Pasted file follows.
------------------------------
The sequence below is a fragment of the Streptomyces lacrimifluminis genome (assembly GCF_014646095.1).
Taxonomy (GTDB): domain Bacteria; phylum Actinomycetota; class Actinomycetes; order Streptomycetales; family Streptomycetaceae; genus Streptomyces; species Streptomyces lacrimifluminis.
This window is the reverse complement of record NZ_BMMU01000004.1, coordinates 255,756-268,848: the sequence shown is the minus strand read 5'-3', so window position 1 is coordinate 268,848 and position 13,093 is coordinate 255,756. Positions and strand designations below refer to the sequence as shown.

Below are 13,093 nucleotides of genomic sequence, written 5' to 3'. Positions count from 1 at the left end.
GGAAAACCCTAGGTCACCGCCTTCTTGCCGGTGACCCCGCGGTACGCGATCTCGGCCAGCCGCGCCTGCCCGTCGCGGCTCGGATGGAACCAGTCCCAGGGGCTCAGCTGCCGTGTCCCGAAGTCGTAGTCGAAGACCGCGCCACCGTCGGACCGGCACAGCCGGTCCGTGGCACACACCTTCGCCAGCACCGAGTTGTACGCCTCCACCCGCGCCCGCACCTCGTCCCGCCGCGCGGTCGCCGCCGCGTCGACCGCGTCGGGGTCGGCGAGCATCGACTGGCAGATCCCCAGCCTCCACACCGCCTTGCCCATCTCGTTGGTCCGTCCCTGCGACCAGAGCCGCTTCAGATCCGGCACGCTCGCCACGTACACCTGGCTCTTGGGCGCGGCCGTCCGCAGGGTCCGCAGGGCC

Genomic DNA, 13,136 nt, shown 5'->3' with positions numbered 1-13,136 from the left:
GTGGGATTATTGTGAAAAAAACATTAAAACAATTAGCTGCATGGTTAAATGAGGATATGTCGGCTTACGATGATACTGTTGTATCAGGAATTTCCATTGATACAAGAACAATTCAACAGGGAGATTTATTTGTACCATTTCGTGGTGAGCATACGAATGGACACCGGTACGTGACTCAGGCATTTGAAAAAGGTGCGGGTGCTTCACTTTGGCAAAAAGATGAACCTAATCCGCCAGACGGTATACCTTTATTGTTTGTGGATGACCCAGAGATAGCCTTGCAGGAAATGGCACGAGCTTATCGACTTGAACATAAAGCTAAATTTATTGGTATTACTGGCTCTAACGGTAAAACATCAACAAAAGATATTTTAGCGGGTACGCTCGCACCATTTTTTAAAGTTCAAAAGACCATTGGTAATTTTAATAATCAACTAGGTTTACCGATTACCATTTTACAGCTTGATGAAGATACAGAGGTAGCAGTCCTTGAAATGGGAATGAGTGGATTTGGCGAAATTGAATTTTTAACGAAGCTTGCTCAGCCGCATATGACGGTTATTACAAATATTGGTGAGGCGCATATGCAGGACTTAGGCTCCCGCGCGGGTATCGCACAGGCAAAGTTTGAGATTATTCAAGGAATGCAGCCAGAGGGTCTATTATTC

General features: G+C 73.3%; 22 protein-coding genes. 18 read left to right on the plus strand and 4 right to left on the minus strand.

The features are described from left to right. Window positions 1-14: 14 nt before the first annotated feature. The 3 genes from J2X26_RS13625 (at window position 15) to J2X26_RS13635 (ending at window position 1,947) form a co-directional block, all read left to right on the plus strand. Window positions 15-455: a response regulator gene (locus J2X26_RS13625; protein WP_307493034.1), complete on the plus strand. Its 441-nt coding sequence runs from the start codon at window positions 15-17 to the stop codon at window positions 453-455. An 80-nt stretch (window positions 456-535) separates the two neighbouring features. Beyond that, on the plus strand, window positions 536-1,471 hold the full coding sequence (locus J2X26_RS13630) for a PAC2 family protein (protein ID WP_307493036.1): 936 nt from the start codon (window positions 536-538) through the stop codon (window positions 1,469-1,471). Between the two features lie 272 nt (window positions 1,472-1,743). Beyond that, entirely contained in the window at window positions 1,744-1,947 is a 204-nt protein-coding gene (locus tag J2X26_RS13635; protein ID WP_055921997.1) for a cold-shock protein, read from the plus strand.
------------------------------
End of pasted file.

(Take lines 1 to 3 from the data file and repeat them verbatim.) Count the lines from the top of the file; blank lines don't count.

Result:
The sequence below is a fragment of the Streptomyces lacrimifluminis genome (assembly GCF_014646095.1).
Taxonomy (GTDB): domain Bacteria; phylum Actinomycetota; class Actinomycetes; order Streptomycetales; family Streptomycetaceae; genus Streptomyces; species Streptomyces lacrimifluminis.
This window is the reverse complement of record NZ_BMMU01000004.1, coordinates 255,756-268,848: the sequence shown is the minus strand read 5'-3', so window position 1 is coordinate 268,848 and position 13,093 is coordinate 255,756. Positions and strand designations below refer to the sequence as shown.